Friday, June 27, 2008

In the Heat of the Day

Av_a Jerusalem Forward blog

Israeli society is at pain with a kind of uncertainty. Indeed, Israelis and Jews and related have the duty, mitzvah\מצוה to back the survival of Israel. But it is so confused and confusing to know how to do that with justice, righteousness and making sense. This is not a political statement. The interesting point is that we should ask ourselves whether we assist to a fact and participate right now in a phenomenon that affected the Hebrews after their liberation from Egypt: a sort of foggy dazzing confusion that made them err 40 years in the wilderness.

Thus, it is clear for whoever scans in-depths Israeli-born and assimilated members of the society (they are called "citizens in Hebrew in accordance with the TaNaCh - אזרחים - ezrachim even if they are not legally recognized as such) do show some sort of apathy, or tremendous enthusiasm, or soft cool way of living. Israelis are deeply convinced that Israel will not be destructed. No way, not in our generation, not in theirs. On the other hand, secular/religious, openness/fencing processes constantly attack a society that is economically expanding new and multi-faceted intercultural competences and skills over the world.

Abraham was a wandering Aramean (Deut. 26:5). He used to sit “b’chom hayom\בחום היום – in the very heat of the day”, under an open tent and to welcome those who were passing along the way (Gen. 18:1). This verse is definitely exceptional, great and true. It smells heat, a poor shelter, some water with nana/mint. Speech and silence, welcome and flexibility.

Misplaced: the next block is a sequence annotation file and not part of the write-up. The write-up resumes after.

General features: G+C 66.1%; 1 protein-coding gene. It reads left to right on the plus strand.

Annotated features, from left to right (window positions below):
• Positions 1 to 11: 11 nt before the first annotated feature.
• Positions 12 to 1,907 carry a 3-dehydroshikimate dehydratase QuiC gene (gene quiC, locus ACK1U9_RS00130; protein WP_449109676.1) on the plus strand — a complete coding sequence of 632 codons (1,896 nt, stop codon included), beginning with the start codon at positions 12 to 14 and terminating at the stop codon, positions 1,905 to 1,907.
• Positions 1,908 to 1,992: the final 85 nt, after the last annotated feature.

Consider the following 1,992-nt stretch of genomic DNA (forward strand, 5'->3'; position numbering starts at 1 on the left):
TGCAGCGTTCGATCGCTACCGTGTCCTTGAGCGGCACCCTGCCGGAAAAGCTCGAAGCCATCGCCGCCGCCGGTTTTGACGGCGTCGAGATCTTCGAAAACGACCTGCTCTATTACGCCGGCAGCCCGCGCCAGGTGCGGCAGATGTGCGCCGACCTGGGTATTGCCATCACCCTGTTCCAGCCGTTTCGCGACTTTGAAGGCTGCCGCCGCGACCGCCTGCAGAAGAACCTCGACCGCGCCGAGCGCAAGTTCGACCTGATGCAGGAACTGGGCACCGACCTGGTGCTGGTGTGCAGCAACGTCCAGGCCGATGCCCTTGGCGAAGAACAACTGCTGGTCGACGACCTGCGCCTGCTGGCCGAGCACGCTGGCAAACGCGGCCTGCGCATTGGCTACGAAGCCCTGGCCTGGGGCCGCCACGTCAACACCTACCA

Yes, Abraham was peacefully giving hospitality to those who needed a rest when the heat was reaching its peak. On the other hand, Saul slaughtered the Ammonites till the heat of the day (1 Samuel 11:11; cf. 2 Sam. 4:5). Heat can also be a matter of remuneration as in Jesus’ parable to give one talent pay to all the workers, those who bore the burden of the day and those who came for on hour (Matthew 20:11; cf.Avodah Zarah 10b).

“Cham\חם = hot, hot-tempered, warm, boiling” is a basic Semitic and thus Hebrew word, rooted in “H-H-M\ח-מ-ם – hot, warm, to boil”, mainly referring, in the Talmud, to water and cleansing activities or to special colors (as “red”, the same as today some women would love to have red hair or, in between, some strawberry dye close to red). It may relate to rituals: “The bathers began to heat the water on the Shabbat (Shabbat 40a). Teaching: “Warm yourself by the fire of the scholars and try to associate with them (Avot 2,10). “Hammam = Turkish baths, the sort of sensual Oriental vaporous bath and massaging” that is upgraded in our SPA’s.

In terms of heating as healing processes, “chacham\חכם” turns to “chum\חום = heat and heal, excite” as also “to be hot, covet, carnally excited”. “I had a desire for his embrace” (Niddah 20b) and “He got so hot that he was (healed) by his pollution, though not once but again and again (Niddah 43b). On the other hand, “This is a land which all great men were anxious to possess (Tanhumah Mishpatim 17) connects carnal desires and hotline with a deeper feeling of anxiety and insecurity, which is quite frequent.

The word is very intriguing, indeed. “Chum” swindles from heat to departure. “Arouse the feeling of the people when delivering my funeral address for my soul (I) shall be present” (Shabbat 153a, about a righteous man because people were speaking warmly of his memory). “b’khol chumma’o\בכל חומאו = in his full heat = youth”. Curiously, this heat that is the sign of daytime and life dynamics, including confrontations, implies, in the Semitic realm, some need for limitation of space and accessibility.